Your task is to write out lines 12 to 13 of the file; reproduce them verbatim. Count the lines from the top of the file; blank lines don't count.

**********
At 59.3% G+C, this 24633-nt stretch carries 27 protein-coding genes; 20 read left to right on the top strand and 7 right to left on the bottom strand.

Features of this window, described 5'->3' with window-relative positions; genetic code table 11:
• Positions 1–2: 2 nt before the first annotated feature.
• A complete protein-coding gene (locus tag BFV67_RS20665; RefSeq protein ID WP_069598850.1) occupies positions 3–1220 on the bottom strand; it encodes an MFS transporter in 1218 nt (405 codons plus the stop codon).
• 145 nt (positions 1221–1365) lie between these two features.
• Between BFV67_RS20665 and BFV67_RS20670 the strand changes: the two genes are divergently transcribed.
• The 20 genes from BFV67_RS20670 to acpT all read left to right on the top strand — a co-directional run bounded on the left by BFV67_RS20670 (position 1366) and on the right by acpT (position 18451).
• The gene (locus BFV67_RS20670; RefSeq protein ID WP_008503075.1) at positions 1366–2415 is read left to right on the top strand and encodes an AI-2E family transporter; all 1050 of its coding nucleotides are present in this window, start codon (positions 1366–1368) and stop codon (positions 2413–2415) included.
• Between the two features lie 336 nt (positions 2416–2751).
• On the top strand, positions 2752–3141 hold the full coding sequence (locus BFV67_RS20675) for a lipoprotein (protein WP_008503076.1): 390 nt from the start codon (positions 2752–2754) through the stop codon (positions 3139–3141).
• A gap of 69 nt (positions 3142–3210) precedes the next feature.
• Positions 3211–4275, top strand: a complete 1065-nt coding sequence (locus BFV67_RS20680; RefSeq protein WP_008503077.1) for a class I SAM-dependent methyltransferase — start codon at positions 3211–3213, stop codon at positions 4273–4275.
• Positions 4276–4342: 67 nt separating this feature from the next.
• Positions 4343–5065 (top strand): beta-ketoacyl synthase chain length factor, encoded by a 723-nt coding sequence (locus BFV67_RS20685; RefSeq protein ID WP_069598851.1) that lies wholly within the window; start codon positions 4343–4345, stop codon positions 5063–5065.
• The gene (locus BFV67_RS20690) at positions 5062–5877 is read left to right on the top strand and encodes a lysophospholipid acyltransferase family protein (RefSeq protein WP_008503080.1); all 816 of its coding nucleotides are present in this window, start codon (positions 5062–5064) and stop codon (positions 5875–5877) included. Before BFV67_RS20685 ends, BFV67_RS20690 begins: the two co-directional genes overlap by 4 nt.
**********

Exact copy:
• Positions 3211–4275, top strand: a complete 1065-nt coding sequence (locus BFV67_RS20680; RefSeq protein WP_008503077.1) for a class I SAM-dependent methyltransferase — start codon at positions 3211–3213, stop codon at positions 4273–4275.
• Positions 4276–4342: 67 nt separating this feature from the next.